This is just a quick blog post for those who have been writing in asking questions about Google's Panda update.
While the Panda update did affect about 12% of websites listed in Google, the effects were actually larger than Google has made out as most of those affected were websites that rank in the top pages of Google.
Also, Google themselves have stated that Panda isn't the only update that they've been running and that there will be over 500 tweaks to their algorithms during the course of this year.
In fact, according to Google "Some publishers have fixated on our prior Panda algorithm change, but Panda was just one of roughly 500 search improvements we expect to roll out to search this year"
Google's representative goes on to say that “In fact, since we launched Panda, we’ve rolled out over a dozen additional tweaks to our ranking algorithms, and some sites have incorrectly assumed that changes in their rankings were related to Panda. Search is a complicated and evolving art and science, so rather than focusing on specific algorithmic tweaks, we encourage you to focus on delivering the best possible experience for users.”
Google went on to list the following as questions that one could use to assess the quality of an article or a page:
- Would you trust the information presented in this article?
- Is this article written by an expert or enthusiast who knows the topic well, or is it more shallow in nature?
- Does the site have duplicate, overlapping, or redundant articles on the same or similar topics with slightly different keyword variations?
- Would you be comfortable giving your credit card information to this site?
- Does this article have spelling, stylistic, or factual errors?
- Are the topics driven by genuine interests of readers of the site, or does the site generate content by attempting to guess what might rank well in search engines?
- Does the article provide original content or information, original reporting, original research, or original analysis?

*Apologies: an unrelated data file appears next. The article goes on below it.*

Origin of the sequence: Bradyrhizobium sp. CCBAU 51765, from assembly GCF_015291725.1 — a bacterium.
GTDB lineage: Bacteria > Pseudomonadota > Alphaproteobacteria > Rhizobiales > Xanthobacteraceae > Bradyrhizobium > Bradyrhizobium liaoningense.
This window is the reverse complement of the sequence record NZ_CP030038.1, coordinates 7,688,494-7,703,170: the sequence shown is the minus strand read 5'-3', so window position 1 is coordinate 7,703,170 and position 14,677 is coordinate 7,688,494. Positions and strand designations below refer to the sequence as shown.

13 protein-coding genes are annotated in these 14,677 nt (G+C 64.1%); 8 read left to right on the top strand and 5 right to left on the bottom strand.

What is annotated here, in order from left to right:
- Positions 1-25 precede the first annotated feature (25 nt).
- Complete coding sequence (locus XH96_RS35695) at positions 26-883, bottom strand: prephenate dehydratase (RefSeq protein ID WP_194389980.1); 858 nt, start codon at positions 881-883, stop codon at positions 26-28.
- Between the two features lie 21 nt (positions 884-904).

- Does the page provide substantial value when compared to other pages in search results?
- How much quality control is done on content?
- Does the article describe both sides of a story?
- Is the site a recognized authority on its topic?
- Is the content mass-produced by or outsourced to a large number of creators, or spread across a large network of sites, so that individual pages or sites don’t get as much attention or care?
- Was the article edited well, or does it appear sloppy or hastily produced?
- For a health related query, would you trust information from this site?
- Would you recognize this site as an authoritative source when mentioned by name?
- Does this article provide a complete or comprehensive description of the topic?
- Does this article contain insightful analysis or interesting information that is beyond obvious?
- Is this the sort of page you’d want to bookmark, share with a friend, or recommend?
- Does this article have an excessive amount of ads that distract from or interfere with the main content?
- Would you expect to see this article in a printed magazine, encyclopedia or book?
- Are the articles short, unsubstantial, or otherwise lacking in helpful specifics?
- Are the pages produced with great care and attention to detail vs. less attention to detail?
- Would users complain when they see pages from this site?
I hope you found the above information useful.
As always, with every great search engine shakeup comes great opportunity. I also believe overall this will be good for everyone, but not so good for some blackhat SEO people out there.
I'm going to delve into this in more detail in an upcoming webinar for Traffic Travis v4 members soon.
I encourage you to comment and/or to provide your own suggestions below.